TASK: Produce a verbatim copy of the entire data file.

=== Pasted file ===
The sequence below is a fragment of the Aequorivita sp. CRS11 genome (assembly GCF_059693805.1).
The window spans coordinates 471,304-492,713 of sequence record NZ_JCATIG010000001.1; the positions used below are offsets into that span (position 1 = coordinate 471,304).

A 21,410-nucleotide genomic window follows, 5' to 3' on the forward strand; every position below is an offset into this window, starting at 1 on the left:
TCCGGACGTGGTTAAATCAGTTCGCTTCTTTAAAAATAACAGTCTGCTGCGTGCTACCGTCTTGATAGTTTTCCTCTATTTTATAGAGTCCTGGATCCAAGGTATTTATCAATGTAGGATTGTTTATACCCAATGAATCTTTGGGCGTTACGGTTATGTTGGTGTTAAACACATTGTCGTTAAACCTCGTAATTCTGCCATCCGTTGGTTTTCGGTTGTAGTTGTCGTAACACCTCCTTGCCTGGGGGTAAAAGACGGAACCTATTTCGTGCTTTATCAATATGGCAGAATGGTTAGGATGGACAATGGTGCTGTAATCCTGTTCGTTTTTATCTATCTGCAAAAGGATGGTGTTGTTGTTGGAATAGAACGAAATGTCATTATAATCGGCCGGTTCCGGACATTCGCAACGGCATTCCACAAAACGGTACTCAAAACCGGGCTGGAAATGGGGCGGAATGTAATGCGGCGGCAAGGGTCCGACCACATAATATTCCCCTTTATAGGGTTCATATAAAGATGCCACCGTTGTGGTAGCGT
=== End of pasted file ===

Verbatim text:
The sequence below is a fragment of the Aequorivita sp. CRS11 genome (assembly GCF_059693805.1).
The window spans coordinates 471,304-492,713 of sequence record NZ_JCATIG010000001.1; the positions used below are offsets into that span (position 1 = coordinate 471,304).

A 21,410-nucleotide genomic window follows, 5' to 3' on the forward strand; every position below is an offset into this window, starting at 1 on the left:
TCCGGACGTGGTTAAATCAGTTCGCTTCTTTAAAAATAACAGTCTGCTGCGTGCTACCGTCTTGATAGTTTTCCTCTATTTTATAGAGTCCTGGATCCAAGGTATTTATCAATGTAGGATTGTTTATACCCAATGAATCTTTGGGCGTTACGGTTATGTTGGTGTTAAACACATTGTCGTTAAACCTCGTAATTCTGCCATCCGTTGGTTTTCGGTTGTAGTTGTCGTAACACCTCCTTGCCTGGGGGTAAAAGACGGAACCTATTTCGTGCTTTATCAATATGGCAGAATGGTTAGGATGGACAATGGTGCTGTAATCCTGTTCGTTTTTATCTATCTGCAAAAGGATGGTGTTGTTGTTGGAATAGAACGAAATGTCATTATAATCGGCCGGTTCCGGACATTCGCAACGGCATTCCACAAAACGGTACTCAAAACCGGGCTGGAAATGGGGCGGAATGTAATGCGGCGGCAAGGGTCCGACCACATAATATTCCCCTTTATAGGGTTCATATAAAGATGCCACCGTTGTGGTAGCGT